By Claire Gorman
The present era of global climate emergency invites consideration of the “public interest” in environmental terms. Refracted through atmospheric aerosols or acidifying seawater, the environmental public interest may appear in the form of a universal human imperative: to preserve the only planet our species has ever known. However, upon any close inspection this mirage fragments into a staggering multitude of local, cultural, and generational interests, quickly disintegrating from the planetary into the particular. As climate change threatens some groups with inundation and others with drought, some with severe storms and others with runaway wildfires, it produces a profusion of environmental publics, each associated with one of an overlapping multitude of interests. Viewed from an environmental perspective, the public interest is a fractal network of contingencies and incentives, producing a notion of the “environmental public” that has many perspectives and many voices.
In recent years, a new voice has joined the cacophony, verbalizing in an uncanny register that obscures and twists both the planetary and the particular. Artificial Intelligence (AI) has progressed at a rapid pace, providing synthetic environmental data, calculated forecasts of the future, and now automatically generated prose to the conversations that shape environmental action. AI models ingest large amounts of information and make predictions based on the statistical trends they learn from that data, fabricating a perspective that appears at once universal, in its use of seemingly objective large datasets; and individual, in its representation of findings in terms of authoritative most-likely scenarios. While these models have no “interest” of their own and will not be given such ethical standing in this column, they are becoming increasingly embedded as informants of the environmental public.
In particular, the latest wave of Large Language Models (LLMs) lends a new rhetoric to the voice of AI in environmental arenas. The applications of LLMs to environmental policy and planning are extensive: these models can accelerate the drafting and summarization of documents, assist surprisingly complex programming tasks, and rapidly consolidate relevant source material for research conducted by humans. However, the elusiveness of truth within their internal representations poses a stumbling block to the utilization of LLMs in environmental fields, where facts are already disputed and the stakes of research and advocacy are high.
LLMs generate text stochastically, using massive datasets of human-authored prose to learn patterns that allow them to generate their own. It is commonly proclaimed that these models have trained on “the entire internet,” making them uncritical imitators of a public forum where truth coexists with misinformation. With regard to climate in particular, online forums are filled not only with the discord of a fragmentary environmental public, but also rife with corporate-sponsored content disguised as journalism. For example, when fossil fuel companies like ExxonMobil spent decades publishing paid, editorial-style advertisements denying climate change in forums as respected as the New York Times, they poisoned the internet with text that very few humans, let alone LLMs, can identify as biased.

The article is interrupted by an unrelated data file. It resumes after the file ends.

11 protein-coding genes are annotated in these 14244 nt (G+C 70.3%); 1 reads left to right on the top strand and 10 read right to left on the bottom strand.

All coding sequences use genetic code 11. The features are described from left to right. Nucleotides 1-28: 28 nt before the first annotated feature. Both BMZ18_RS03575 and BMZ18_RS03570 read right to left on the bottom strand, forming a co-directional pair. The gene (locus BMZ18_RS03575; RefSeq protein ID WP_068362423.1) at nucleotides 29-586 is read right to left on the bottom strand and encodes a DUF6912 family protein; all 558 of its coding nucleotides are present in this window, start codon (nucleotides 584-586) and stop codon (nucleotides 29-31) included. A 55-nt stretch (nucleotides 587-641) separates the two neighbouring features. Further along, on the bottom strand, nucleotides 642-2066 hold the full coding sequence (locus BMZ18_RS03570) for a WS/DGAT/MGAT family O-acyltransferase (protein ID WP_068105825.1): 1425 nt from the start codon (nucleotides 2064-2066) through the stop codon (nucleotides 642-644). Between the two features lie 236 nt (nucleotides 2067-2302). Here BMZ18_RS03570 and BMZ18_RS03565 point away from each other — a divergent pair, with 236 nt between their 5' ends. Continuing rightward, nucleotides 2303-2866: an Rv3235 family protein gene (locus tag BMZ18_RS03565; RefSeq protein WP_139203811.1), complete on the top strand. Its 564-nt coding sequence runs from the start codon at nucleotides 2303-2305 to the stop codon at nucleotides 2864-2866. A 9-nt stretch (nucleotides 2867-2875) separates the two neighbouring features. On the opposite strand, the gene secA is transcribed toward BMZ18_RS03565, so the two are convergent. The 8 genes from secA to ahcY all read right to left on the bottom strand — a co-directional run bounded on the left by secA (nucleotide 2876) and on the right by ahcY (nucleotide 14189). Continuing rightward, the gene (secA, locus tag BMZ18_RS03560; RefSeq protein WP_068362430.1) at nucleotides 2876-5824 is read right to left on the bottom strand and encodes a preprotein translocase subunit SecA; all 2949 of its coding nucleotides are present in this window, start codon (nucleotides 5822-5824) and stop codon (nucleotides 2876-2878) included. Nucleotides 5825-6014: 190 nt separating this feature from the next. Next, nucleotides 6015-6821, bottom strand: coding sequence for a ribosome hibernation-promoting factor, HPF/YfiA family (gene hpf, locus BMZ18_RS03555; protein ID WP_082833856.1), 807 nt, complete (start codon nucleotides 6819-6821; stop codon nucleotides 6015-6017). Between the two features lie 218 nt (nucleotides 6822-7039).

The task of directing Large Language Models towards climate projects strikes at some of the unique problems surrounding the environmental public interest. While a public interest implies a constituency with some perspective, text generated by AI comes from no perspective at all, raising questions of how information with no author can be interpreted in a field where authorship is a primary signifier of legitimacy. Nonetheless, not all kinds of textual information have equal standing in relation to the truth; here, a new environmental media literacy must take on the difference between AI-assisted computer programming and artificially generated firsthand accounts. Sorting through the relationships among AI, environment, and facts will be a key epistemic issue as the proliferation of AI tools coincides with our escalating climate crisis.
To that end, this column intends to critically explore LLMs and adjacent tools as environmental technologies. It will assess their risks and best uses in relation to environmental policy and planning, providing observations through research, expert interviews, and technical explanation that might advise their adoption by environmental professionals as well as their interested neighbors. The agenda of this column is set with recognition of the yet undetermined power of these new intelligences, and with faith that they can be used for good by an informed environmental public.